Except for the municipal arrondissements of its largest cities, the communes are the lowest level of administrative division in France and are governed by elected officials with extensive autonomous powers to implement national policy. A commune is city, or other municipality. "Commune" in English has a historical bias, implies an association with socialist political movements or philosophies, collectivist lifestyles, or particular history. There is nothing intrinsically different between commune in French; the French word commune appeared in the 12th century, from Medieval Latin communia, for a large gathering of people sharing a common life. As of January 2015, there were 36,681 communes in France, 36,552 of them in metropolitan France and 129 of them overseas; this is a higher total than that of any other European country, because French communes still reflect the division of France into villages or parishes at the time of the French Revolution. The whole territory of the French Republic is divided into communes.
This is unlike some other countries, such as the United States, where unincorporated areas directly governed by a county or a higher authority can be found. There are only a few exceptions: COM of Saint-Martin, it was a commune inside the Guadeloupe région. The commune structure was abolished when Saint-Martin became an overseas collectivity on 22 February 2007. COM of Wallis and Futuna, which still is divided according to the three traditional chiefdoms. COM of Saint Barthélemy, it was a commune inside the Guadeloupe region. The commune structure was abolished when Saint-Barthélemy became an overseas collectivity on 22 February 2007. Furthermore, two regions without permanent habitation have no communes: TOM of the French Southern and Antarctic Lands Clipperton Island in the Pacific Ocean In metropolitan France, the average area of a commune in 2004 was 14.88 square kilometres. The median area of metropolitan France's communes at the 1999 census was smaller, at 10.73 square kilometres. The median area is a better measure of the area of a typical French commune.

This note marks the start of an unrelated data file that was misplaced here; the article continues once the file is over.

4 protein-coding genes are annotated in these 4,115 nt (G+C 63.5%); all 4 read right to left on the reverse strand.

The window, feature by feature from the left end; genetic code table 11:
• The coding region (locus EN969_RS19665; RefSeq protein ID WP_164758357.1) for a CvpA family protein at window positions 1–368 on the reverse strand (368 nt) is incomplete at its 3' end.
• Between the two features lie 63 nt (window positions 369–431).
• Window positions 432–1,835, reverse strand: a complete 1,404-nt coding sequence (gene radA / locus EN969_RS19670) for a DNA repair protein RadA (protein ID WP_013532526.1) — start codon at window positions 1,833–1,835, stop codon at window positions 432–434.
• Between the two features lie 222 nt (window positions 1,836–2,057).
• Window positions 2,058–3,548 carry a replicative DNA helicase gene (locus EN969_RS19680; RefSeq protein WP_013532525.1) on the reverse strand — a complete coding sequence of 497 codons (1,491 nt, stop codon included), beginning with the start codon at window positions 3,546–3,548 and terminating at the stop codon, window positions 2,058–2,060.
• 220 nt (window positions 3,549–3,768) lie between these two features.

This median area is smaller than that of most European countries. In Italy, the median area of communes is 22 km2. Switzerland and the Länder of Rhineland-Palatinate, Schleswig-Holstein, Thuringia in Germany were the only places in Europe where the communes had a smaller median area than in France; the communes of France's overseas départements such as Réunion and French Guiana are large by French standards. They group into the same commune several villages or towns with sizeable distances among them. In Réunion, demographic expansion and sprawling urbanization have resulted in the administrative splitting of some communes; the median population of metropolitan France's communes at the 1999 census was 380 inhabitants. Again this is a small number, here France stands apart in Europe, with the lowest communes' median population of all the European countries; this small median population of French communes can be compared with Italy, where the median population of communes in 2001 was 2,343 inhabitants, Belgium, or Spain.
The median population given here should not hide the fact that there are pronounced differences in size between French communes. As mentioned in the introduction, a commune can be a city of 2 million inhabitants such as Paris, a town of 10,000 inhabitants, or just a hamlet of 10 inhabitants. What the median population tells us is that the vast majority of the French communes only have a few hundred inhabitants. In metropolitan France just over 50 percent of the 36,683 communes have fewer than 500 inhabitants a